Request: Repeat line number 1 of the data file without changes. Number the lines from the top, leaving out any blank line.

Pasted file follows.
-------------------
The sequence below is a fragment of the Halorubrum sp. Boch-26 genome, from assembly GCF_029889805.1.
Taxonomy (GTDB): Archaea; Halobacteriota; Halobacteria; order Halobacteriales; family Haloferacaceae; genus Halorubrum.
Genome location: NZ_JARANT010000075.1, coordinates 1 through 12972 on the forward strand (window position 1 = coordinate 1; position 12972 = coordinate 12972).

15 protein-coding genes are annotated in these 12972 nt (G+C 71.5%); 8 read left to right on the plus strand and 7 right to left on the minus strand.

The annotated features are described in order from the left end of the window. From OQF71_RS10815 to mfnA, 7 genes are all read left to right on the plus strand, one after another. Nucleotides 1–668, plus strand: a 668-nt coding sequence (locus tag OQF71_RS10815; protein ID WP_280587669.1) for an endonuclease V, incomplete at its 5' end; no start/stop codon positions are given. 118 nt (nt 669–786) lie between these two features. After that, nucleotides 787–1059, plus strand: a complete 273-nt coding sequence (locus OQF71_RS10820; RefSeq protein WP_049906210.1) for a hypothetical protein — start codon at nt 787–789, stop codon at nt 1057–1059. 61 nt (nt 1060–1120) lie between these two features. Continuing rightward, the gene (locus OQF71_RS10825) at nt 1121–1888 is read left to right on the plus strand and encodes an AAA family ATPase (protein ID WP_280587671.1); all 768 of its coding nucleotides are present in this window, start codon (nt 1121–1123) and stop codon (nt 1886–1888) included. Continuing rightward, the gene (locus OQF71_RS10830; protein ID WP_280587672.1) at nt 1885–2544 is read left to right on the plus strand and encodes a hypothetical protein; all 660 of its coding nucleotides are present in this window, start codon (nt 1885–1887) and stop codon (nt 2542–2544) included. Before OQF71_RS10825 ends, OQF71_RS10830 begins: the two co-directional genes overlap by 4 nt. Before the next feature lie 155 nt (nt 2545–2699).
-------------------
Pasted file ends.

The sequence below is a fragment of the Halorubrum sp. Boch-26 genome, from assembly GCF_029889805.1.